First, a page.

Final destination for the cross and the crucified
Upon arrival at their final destination, the victim would be attached to their cross by any combination of ropes and nails. Nails would be struck though the wrist or palm and also at the ankle. A peg was placed near the groin area so that while the victim hung arms outstretched horizontally and feet firmly attached together vertically, they would have access to a small seat. The purpose of the peg was to give the victim a place to attempt to balance for temporary relief as to fail to do so left the victim at the mercy of gravity forcing their thorax down, compressing the space for their lungs to expand and therefore making it impossible for their diaphragm to allow oxygen into their chest cavity.
The cause of death in crucifixion
Thusly, if the victim failed to pull themselves up onto the peg, then they were unable to breathe. Since the victim was already fatigued and the points of their body at which they would have to leverage themselves had recently been impaled, the resulting effect was a choice left up to the victim to decide: suffocate slowly while you fight for air, or bear weight on the points where you have been impaled, thus reopening any wounds that have clotted on your back as well as re-experiencing the pain that comes with impalement while enduring whatever body weight has not been accounted for sitting squarely on your genitofemoral nerves.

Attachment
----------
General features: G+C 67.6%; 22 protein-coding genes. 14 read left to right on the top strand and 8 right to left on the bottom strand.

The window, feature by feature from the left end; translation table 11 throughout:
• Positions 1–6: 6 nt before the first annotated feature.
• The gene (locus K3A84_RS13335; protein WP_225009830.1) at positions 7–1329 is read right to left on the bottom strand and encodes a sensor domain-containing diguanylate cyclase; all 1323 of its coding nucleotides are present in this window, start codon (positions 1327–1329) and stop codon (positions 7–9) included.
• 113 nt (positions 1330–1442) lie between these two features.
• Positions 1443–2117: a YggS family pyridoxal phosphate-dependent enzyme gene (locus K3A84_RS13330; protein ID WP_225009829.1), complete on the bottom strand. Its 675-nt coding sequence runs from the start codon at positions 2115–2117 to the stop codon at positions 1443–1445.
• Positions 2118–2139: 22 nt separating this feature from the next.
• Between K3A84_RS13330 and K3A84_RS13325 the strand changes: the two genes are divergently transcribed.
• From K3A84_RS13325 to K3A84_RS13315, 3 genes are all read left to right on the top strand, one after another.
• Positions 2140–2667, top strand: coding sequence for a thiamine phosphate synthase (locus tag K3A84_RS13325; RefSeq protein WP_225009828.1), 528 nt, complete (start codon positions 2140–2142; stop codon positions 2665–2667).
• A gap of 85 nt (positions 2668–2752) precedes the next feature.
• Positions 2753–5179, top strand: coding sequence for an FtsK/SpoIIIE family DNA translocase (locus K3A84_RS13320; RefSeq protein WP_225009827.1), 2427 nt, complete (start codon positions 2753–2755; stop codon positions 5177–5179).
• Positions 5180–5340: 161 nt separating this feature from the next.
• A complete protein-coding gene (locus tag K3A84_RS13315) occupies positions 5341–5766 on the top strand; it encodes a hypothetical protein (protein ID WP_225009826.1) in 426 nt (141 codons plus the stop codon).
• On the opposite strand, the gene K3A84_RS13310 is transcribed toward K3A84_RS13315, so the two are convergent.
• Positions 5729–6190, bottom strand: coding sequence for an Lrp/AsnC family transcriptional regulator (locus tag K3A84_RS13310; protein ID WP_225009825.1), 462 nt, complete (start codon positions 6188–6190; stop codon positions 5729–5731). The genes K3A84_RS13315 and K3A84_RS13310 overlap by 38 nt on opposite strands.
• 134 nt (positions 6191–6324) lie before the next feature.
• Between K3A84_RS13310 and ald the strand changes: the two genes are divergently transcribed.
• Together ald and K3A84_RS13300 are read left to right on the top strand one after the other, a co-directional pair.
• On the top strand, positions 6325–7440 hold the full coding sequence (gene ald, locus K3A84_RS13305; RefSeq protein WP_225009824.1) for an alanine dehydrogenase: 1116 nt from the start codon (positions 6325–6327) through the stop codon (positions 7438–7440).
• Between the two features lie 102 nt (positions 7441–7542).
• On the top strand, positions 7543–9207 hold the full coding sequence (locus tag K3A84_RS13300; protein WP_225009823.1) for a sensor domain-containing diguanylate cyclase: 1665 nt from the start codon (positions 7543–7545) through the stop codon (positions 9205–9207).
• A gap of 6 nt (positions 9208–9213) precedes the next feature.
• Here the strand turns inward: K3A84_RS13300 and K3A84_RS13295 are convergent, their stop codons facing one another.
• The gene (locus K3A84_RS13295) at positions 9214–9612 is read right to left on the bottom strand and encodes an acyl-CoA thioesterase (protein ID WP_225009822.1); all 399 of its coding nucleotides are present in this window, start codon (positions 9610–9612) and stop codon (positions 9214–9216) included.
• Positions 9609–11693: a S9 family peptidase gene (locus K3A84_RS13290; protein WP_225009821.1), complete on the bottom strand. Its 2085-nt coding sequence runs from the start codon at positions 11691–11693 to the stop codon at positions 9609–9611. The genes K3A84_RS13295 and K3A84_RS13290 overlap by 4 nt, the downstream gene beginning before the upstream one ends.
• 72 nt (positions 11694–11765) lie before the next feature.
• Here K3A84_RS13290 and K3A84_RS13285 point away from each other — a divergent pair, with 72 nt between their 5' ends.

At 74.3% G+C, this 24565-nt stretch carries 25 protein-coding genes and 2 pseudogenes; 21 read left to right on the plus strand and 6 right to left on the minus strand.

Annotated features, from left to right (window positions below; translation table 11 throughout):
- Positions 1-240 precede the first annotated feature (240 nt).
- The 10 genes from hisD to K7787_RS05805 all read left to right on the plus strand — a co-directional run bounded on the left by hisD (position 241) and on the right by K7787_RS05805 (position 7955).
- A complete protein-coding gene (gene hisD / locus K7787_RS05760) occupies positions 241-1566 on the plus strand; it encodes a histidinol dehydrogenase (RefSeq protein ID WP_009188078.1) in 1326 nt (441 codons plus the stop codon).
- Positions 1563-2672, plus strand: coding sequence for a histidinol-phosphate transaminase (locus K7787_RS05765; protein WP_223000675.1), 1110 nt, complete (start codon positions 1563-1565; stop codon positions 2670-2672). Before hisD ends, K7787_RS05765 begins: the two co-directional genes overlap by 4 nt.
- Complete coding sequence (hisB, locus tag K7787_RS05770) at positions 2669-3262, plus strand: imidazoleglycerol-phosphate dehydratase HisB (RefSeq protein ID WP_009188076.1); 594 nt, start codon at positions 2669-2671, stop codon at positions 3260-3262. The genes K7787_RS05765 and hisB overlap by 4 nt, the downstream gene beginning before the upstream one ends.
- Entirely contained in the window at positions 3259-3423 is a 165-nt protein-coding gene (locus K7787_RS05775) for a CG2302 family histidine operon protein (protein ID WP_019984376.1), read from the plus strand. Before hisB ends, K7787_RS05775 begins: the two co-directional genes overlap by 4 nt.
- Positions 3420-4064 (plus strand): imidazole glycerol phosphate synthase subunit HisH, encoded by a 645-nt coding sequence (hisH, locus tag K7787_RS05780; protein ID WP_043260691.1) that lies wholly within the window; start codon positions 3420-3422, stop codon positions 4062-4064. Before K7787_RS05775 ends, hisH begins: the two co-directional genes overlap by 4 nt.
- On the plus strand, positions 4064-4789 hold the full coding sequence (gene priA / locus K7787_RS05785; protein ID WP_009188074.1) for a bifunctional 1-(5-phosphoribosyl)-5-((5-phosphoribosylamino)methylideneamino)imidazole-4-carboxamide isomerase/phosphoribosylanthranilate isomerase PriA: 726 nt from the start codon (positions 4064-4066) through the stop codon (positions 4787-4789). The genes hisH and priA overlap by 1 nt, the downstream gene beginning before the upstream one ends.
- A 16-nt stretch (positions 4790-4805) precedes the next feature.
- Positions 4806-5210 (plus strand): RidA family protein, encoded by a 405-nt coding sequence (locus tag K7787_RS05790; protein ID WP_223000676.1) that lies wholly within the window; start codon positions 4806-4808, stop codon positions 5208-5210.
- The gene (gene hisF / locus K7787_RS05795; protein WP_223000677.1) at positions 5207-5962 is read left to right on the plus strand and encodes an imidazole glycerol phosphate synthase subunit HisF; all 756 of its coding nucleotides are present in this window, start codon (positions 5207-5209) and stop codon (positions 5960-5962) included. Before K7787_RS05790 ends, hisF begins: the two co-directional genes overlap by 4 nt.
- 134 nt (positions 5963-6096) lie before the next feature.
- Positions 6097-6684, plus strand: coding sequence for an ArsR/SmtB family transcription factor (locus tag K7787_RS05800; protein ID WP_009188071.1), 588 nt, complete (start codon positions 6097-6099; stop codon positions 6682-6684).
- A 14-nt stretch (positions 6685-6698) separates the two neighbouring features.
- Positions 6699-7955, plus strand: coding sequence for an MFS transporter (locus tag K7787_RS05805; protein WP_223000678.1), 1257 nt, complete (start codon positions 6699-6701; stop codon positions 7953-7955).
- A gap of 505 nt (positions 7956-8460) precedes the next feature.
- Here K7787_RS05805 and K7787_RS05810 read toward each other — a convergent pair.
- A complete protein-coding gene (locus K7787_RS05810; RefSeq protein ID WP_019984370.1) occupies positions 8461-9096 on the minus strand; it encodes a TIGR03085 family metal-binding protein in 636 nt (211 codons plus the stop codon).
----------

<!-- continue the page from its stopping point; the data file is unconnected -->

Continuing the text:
The resulting predicament for the victim begins a set of simultaneous potential causes of death:
Cardiac Rupture: this is where one or more ventricles or atria of your heart muscle becomes lacerated and you bleed out internally.
Heart Failure: in this case, the victim’s heart becomes so fatigued that it stops beating all together.
Hypovolaemic Shock: this is when you bleed out to such a degree that there is no longer enough blood to carry oxygen to the rest of your body and you experience multiple organ failure.
Syncope: In this case, the victim loses consciousness due to a fall in blood pressure and fails to regain consciousness fast enough to bring their body back to balance on the peg.
Respiratory Acidosis: This occurs when carbon dioxide builds to a toxic level in the bloodstream; which can occur when the victim is subjected to prolonged respiratory distress weakening the muscles in the chest wall.
Asphyxia: Death by suffocation.
Pulmonary Embolism: When an artery in the lungs becomes blocked by a blood clot and removes the person’s ability to process oxygen.
Takotsubo Syndrome: Otherwise known as death by broken heart, is an emotional stress or anxiety-induced surge of adrenaline and norepinephrine that creates a toxic environment for cardiac tissue. The victim’s arteries tighten to such a degree that it stuns the heart into a rapid rise of blood pressure, the consequence of which is congestive heart failure.